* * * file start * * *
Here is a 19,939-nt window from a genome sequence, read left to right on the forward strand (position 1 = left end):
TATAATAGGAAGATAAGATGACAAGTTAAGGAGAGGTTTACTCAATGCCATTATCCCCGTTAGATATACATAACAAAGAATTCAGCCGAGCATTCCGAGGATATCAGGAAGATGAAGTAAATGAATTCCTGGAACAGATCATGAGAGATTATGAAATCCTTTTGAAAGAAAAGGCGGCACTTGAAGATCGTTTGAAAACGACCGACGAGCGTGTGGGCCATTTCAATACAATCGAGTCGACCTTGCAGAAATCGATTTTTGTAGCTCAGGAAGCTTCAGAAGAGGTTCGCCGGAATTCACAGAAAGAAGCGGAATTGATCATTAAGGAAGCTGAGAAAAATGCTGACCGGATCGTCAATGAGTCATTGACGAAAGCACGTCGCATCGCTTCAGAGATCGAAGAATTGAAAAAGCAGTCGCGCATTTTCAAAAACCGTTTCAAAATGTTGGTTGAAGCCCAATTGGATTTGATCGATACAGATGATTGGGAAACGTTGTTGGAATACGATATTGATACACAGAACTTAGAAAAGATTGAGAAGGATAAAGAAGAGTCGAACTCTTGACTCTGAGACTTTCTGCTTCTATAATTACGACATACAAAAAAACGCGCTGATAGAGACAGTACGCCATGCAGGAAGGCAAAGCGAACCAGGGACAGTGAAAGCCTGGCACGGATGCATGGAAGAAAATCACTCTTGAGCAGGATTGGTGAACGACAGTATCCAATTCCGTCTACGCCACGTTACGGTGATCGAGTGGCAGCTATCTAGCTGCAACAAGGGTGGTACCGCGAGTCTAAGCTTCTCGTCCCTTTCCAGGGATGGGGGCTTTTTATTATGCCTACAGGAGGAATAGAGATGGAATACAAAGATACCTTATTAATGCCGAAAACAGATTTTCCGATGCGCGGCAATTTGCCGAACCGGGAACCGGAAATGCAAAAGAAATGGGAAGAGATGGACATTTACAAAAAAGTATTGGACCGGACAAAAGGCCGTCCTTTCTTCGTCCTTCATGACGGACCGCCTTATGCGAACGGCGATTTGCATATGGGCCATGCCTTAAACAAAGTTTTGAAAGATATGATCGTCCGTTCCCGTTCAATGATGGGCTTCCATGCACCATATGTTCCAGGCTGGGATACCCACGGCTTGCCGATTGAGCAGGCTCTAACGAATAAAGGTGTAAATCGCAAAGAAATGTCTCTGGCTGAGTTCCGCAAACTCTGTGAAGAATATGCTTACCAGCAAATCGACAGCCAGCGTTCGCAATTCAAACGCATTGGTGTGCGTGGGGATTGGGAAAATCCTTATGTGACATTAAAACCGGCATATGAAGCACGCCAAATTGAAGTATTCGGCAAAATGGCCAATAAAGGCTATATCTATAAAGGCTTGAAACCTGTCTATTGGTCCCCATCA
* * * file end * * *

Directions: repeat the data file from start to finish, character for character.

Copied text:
Here is a 19,939-nt window from a genome sequence, read left to right on the forward strand (position 1 = left end):
TATAATAGGAAGATAAGATGACAAGTTAAGGAGAGGTTTACTCAATGCCATTATCCCCGTTAGATATACATAACAAAGAATTCAGCCGAGCATTCCGAGGATATCAGGAAGATGAAGTAAATGAATTCCTGGAACAGATCATGAGAGATTATGAAATCCTTTTGAAAGAAAAGGCGGCACTTGAAGATCGTTTGAAAACGACCGACGAGCGTGTGGGCCATTTCAATACAATCGAGTCGACCTTGCAGAAATCGATTTTTGTAGCTCAGGAAGCTTCAGAAGAGGTTCGCCGGAATTCACAGAAAGAAGCGGAATTGATCATTAAGGAAGCTGAGAAAAATGCTGACCGGATCGTCAATGAGTCATTGACGAAAGCACGTCGCATCGCTTCAGAGATCGAAGAATTGAAAAAGCAGTCGCGCATTTTCAAAAACCGTTTCAAAATGTTGGTTGAAGCCCAATTGGATTTGATCGATACAGATGATTGGGAAACGTTGTTGGAATACGATATTGATACACAGAACTTAGAAAAGATTGAGAAGGATAAAGAAGAGTCGAACTCTTGACTCTGAGACTTTCTGCTTCTATAATTACGACATACAAAAAAACGCGCTGATAGAGACAGTACGCCATGCAGGAAGGCAAAGCGAACCAGGGACAGTGAAAGCCTGGCACGGATGCATGGAAGAAAATCACTCTTGAGCAGGATTGGTGAACGACAGTATCCAATTCCGTCTACGCCACGTTACGGTGATCGAGTGGCAGCTATCTAGCTGCAACAAGGGTGGTACCGCGAGTCTAAGCTTCTCGTCCCTTTCCAGGGATGGGGGCTTTTTATTATGCCTACAGGAGGAATAGAGATGGAATACAAAGATACCTTATTAATGCCGAAAACAGATTTTCCGATGCGCGGCAATTTGCCGAACCGGGAACCGGAAATGCAAAAGAAATGGGAAGAGATGGACATTTACAAAAAAGTATTGGACCGGACAAAAGGCCGTCCTTTCTTCGTCCTTCATGACGGACCGCCTTATGCGAACGGCGATTTGCATATGGGCCATGCCTTAAACAAAGTTTTGAAAGATATGATCGTCCGTTCCCGTTCAATGATGGGCTTCCATGCACCATATGTTCCAGGCTGGGATACCCACGGCTTGCCGATTGAGCAGGCTCTAACGAATAAAGGTGTAAATCGCAAAGAAATGTCTCTGGCTGAGTTCCGCAAACTCTGTGAAGAATATGCTTACCAGCAAATCGACAGCCAGCGTTCGCAATTCAAACGCATTGGTGTGCGTGGGGATTGGGAAAATCCTTATGTGACATTAAAACCGGCATATGAAGCACGCCAAATTGAAGTATTCGGCAAAATGGCCAATAAAGGCTATATCTATAAAGGCTTGAAACCTGTCTATTGGTCCCCATCA